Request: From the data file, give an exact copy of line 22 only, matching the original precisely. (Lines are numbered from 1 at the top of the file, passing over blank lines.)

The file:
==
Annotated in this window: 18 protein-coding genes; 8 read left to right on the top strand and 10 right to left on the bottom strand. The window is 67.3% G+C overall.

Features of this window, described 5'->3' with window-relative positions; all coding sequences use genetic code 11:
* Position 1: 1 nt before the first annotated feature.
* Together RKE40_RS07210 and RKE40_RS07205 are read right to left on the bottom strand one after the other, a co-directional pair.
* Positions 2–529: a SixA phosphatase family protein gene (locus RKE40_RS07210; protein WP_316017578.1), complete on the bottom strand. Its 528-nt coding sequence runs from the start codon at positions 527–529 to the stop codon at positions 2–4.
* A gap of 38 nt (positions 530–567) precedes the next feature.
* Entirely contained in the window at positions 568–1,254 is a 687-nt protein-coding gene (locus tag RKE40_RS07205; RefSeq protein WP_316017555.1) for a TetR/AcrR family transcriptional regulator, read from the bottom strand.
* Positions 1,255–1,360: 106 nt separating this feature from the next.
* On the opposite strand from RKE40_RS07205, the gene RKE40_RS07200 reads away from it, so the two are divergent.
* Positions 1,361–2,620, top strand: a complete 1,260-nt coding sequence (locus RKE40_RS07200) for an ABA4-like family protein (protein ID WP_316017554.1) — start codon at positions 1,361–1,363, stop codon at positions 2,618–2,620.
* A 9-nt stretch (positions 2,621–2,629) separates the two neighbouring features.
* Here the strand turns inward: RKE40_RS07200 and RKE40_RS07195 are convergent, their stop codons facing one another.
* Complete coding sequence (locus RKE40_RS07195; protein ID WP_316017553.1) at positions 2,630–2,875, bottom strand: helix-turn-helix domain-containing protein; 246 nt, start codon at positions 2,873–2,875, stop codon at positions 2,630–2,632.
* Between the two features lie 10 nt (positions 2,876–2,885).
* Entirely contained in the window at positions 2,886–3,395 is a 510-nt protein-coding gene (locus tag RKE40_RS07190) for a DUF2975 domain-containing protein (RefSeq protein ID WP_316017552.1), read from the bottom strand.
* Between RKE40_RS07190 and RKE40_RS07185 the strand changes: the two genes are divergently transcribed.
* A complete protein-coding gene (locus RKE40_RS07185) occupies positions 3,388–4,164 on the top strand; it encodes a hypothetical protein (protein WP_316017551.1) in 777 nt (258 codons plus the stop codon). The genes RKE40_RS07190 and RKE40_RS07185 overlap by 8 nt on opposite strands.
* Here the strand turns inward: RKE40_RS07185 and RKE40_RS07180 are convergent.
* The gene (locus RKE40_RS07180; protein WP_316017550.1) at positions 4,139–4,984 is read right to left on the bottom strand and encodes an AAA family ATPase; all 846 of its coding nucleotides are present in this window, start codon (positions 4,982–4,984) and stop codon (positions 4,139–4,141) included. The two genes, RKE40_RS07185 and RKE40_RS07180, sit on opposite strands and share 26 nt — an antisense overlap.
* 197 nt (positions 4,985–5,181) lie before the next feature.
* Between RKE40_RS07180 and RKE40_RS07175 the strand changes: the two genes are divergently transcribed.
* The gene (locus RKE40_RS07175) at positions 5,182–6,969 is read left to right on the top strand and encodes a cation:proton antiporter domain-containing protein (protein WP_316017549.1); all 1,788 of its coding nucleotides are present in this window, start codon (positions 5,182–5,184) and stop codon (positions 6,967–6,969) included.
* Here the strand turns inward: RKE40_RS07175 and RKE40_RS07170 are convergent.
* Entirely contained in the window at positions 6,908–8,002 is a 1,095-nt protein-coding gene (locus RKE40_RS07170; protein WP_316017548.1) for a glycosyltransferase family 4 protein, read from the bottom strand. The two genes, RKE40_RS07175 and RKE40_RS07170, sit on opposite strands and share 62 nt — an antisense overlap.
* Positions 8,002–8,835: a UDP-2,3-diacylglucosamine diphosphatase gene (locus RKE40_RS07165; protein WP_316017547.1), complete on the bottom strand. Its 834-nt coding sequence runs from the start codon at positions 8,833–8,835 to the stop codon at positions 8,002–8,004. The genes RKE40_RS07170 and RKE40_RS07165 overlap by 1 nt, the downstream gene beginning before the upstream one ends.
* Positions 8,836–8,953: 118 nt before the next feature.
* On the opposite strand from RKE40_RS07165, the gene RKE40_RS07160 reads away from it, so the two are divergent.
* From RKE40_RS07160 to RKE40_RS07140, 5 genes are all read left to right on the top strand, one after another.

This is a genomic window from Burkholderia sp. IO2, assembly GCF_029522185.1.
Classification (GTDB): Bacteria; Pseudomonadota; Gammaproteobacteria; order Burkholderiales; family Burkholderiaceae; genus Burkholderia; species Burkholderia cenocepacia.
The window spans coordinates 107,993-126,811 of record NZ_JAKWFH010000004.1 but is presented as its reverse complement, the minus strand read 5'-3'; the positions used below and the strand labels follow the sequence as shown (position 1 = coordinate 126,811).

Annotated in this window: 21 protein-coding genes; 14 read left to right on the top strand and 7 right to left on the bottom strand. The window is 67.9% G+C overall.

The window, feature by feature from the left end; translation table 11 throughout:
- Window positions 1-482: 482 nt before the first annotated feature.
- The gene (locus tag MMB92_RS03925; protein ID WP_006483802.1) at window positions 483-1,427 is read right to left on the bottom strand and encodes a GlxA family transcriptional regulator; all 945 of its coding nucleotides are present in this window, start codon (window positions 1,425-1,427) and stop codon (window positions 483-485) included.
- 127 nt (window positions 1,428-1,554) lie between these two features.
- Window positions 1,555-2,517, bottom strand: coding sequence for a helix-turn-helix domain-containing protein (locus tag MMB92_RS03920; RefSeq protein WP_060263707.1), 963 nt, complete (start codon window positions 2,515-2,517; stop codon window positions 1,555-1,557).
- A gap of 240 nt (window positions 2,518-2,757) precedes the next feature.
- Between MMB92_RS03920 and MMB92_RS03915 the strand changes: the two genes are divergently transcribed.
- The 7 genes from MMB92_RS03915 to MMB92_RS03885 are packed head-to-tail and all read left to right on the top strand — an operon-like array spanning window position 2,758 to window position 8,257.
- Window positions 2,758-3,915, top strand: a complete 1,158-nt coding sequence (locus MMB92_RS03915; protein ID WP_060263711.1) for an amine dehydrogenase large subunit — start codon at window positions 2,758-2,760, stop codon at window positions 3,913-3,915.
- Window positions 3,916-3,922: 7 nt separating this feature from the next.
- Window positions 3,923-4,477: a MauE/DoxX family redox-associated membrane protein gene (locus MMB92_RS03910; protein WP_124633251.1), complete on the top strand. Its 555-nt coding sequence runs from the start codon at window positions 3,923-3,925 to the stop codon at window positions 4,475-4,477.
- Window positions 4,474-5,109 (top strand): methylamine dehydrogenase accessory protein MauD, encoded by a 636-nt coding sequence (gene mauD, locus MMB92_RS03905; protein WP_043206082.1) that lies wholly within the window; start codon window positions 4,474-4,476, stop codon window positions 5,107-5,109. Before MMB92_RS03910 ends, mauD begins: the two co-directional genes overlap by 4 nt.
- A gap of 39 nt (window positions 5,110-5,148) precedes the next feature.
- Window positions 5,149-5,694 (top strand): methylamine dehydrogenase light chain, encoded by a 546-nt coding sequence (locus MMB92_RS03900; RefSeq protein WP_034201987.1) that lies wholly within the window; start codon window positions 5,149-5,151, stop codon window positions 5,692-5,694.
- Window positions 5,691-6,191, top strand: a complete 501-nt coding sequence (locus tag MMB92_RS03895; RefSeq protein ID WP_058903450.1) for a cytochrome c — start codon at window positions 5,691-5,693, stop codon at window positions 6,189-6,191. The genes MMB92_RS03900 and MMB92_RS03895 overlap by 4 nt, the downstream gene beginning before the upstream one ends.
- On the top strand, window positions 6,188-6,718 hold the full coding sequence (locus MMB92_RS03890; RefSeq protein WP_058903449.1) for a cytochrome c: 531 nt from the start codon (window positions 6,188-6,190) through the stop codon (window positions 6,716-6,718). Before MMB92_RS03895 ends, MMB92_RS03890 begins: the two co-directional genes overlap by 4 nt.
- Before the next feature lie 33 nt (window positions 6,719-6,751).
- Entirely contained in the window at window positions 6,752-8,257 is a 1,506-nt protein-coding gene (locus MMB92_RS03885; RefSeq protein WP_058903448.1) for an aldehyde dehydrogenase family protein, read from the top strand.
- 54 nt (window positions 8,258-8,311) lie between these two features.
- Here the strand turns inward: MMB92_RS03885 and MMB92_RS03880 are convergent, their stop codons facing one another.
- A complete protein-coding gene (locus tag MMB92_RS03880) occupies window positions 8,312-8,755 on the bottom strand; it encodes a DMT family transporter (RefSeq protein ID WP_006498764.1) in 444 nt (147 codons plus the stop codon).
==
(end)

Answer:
* The gene (locus RKE40_RS07175) at positions 5,182–6,969 is read left to right on the top strand and encodes a cation:proton antiporter domain-containing protein (protein WP_316017549.1); all 1,788 of its coding nucleotides are present in this window, start codon (positions 5,182–5,184) and stop codon (positions 6,967–6,969) included.